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Mentor recommendation leads to ‘hidden gem’

CE Online Fall 2016

By Rachel McAnallen
21st Civil Engineer Squadron

 I had completed two internships through the Workforce Recruitment Program, a federal recruiting program for students with disabilities, and I volunteered to participate in a WRP “E-Mentor” program. My mentor, a retired Marine colonel, recommended I apply to a civil engineer Palace Acquire, or PAQ, program. 

Since my degrees were in environmental technology (a bachelor’s) and environmental, health and safety management (a master’s), the program was a good fit. My personal career goals were to gain knowledge and experience among a breadth of environmental programs and to develop leadership skills for vectoring. The program was a hidden gem, because although I began at a GS-07, the PAQ program devoted my first two years to building vertical and horizontal competencies rather than immediately putting me to work in a small area of mission support. Plus, it rewarded each year of successful performance with a promotion to the next grade level. 
In the environmental world, one traditionally manages one or two programs, and being the program manager for a specific media is normally the justification for obtaining specialized environmental training. In PAQ , however, I was able to attend several Air Force Institute of Technology  courses in a smattering of different environmental media, rounding myself out as an environmental professional and equipping myself to tackle a variety of mission needs. My only justification was that I was a PAQ intern. 

Horizontal development was accomplished through a series of job rotations not only within my own installation management flight but also in civil engineering operations, emergency and fire services, engineering, contracting, force support services, logistics readiness services, and even in some of our base tenant organizations. 

There were times I wondered why job rotations within other career fields would be valuable to developing my career. Now that I am actually working as an environmental program manager, the networks I developed by doing those rotations on Peterson Air Force Base, Colorado, are invaluable, since I manage programs that touch nearly every facility on the installation and require collaboration with other CE flights. The networks that would take a new employee several years to develop, I was able to build in two years by “crash-networking” not only among Peterson organizations but also the headquarters Air Force office for my career field, the AFIT staff, my local Air Force Civil Engineer Center Installation Support Team, various AFCEC subject matter experts and civil engineer career field team members.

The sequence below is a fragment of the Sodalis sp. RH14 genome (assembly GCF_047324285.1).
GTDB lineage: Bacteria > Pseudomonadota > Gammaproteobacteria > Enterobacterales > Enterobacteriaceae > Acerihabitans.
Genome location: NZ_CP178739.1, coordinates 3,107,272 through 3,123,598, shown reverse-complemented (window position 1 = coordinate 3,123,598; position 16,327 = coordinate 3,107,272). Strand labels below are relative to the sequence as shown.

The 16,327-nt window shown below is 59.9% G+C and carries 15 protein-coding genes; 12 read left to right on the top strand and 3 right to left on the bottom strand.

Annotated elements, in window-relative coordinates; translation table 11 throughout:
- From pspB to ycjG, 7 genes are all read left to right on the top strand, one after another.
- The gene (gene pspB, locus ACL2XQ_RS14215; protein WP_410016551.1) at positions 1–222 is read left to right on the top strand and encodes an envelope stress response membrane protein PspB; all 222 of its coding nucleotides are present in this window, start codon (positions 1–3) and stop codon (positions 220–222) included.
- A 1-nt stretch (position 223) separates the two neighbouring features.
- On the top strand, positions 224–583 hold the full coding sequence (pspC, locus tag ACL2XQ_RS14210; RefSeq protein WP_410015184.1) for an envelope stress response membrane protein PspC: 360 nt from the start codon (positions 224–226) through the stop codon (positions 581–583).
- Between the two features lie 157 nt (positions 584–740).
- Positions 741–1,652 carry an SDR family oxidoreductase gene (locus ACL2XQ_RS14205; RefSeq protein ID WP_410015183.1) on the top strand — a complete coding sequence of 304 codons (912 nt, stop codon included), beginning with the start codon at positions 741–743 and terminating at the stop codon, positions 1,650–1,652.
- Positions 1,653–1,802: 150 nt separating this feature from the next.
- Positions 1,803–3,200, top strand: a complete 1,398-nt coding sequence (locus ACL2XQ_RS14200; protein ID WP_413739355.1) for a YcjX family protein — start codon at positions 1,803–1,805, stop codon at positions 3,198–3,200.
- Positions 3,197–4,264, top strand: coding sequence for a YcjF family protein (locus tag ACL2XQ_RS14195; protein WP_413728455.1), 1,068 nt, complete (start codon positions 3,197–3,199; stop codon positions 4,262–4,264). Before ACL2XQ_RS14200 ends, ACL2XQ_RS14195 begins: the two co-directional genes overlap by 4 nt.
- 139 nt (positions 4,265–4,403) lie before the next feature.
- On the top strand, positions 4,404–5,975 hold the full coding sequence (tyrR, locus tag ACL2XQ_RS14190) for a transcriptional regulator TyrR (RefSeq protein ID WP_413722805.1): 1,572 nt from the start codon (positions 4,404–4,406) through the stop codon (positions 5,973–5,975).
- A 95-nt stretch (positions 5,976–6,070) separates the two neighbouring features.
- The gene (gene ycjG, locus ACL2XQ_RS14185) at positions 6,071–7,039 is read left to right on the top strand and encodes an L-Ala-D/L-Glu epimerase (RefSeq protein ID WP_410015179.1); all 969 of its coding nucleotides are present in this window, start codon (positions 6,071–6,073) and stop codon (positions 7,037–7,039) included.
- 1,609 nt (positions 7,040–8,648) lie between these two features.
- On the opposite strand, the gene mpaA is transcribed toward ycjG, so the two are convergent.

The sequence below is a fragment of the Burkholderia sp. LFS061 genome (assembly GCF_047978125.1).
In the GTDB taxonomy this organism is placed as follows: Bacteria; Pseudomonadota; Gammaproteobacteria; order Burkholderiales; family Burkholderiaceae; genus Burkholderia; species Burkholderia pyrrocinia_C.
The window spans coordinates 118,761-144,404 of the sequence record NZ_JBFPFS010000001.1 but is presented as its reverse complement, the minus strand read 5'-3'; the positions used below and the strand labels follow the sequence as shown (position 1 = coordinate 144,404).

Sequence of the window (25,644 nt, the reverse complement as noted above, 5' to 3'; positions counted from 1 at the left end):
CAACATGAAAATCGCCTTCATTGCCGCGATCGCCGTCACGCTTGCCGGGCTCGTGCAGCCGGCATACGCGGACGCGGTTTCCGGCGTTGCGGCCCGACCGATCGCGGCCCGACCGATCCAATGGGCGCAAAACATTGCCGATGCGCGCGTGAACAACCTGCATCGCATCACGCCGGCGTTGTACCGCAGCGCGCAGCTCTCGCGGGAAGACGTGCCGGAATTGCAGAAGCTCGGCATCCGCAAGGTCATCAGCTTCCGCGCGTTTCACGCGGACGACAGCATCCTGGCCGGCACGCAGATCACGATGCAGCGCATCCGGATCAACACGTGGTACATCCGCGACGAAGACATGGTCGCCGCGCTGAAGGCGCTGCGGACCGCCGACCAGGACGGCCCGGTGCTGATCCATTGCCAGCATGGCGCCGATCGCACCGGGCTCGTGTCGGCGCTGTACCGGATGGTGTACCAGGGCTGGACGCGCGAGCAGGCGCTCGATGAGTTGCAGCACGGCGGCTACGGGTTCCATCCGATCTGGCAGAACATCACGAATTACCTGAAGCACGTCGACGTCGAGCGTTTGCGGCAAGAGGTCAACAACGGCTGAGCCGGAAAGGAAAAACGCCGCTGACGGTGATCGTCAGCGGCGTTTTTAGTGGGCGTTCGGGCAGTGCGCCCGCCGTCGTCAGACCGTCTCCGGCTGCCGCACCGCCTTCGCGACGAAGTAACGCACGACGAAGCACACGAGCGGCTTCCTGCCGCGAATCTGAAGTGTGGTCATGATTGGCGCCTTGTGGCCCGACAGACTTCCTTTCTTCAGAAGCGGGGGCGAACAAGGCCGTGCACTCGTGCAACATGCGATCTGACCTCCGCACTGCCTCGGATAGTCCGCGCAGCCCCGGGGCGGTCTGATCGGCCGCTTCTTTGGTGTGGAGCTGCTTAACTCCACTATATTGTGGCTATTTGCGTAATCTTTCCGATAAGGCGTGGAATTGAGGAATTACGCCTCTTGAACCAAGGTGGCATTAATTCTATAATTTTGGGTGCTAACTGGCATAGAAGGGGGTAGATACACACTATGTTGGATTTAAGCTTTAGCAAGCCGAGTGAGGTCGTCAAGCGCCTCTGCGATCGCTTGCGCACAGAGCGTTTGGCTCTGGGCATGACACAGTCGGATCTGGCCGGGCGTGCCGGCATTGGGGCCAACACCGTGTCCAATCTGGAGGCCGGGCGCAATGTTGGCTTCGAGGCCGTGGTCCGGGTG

One of the courses most valuable to horizontal development was the five-week CE Management 101 course all CE PAQ interns are required to take. CE Management 101 is usually reserved for new CE lieutenants, so taking the course not only gave us our first taste of professional military education but also built a foundation for understanding what a senior leader in civil engineering would have to manage. Being part of PAQ ensured that I could understand the language of CE and the Air Force, not just “environmentalese.” As a PAQ graduate, I am able to provide my technical expertise in a context that CE and Air Force customers outside of environmental can understand. 

The advice I have for current PAQs is treat everyone with respect and kindness, because you will see them again sometime in your career! I also have to emphasize that however tempting it may be to start on-the-job training (i.e., actually managing a base-level program), fight for your chance to devote those first two years in the PAQ program to training and job rotations.

Attend all the advertised webinars you can, even if you don’t think it directly applies to your career field (I took a lot of resources/finance training even though I was an environmental engineer PAQ). It will never again be as easy to get permission to go on TDY or devote time in your busy work day to professional development.
About the author: McAnallen is an environmental program manager with the 21st CES Installation Management Flight at Peterson Air Force Base, Colorado.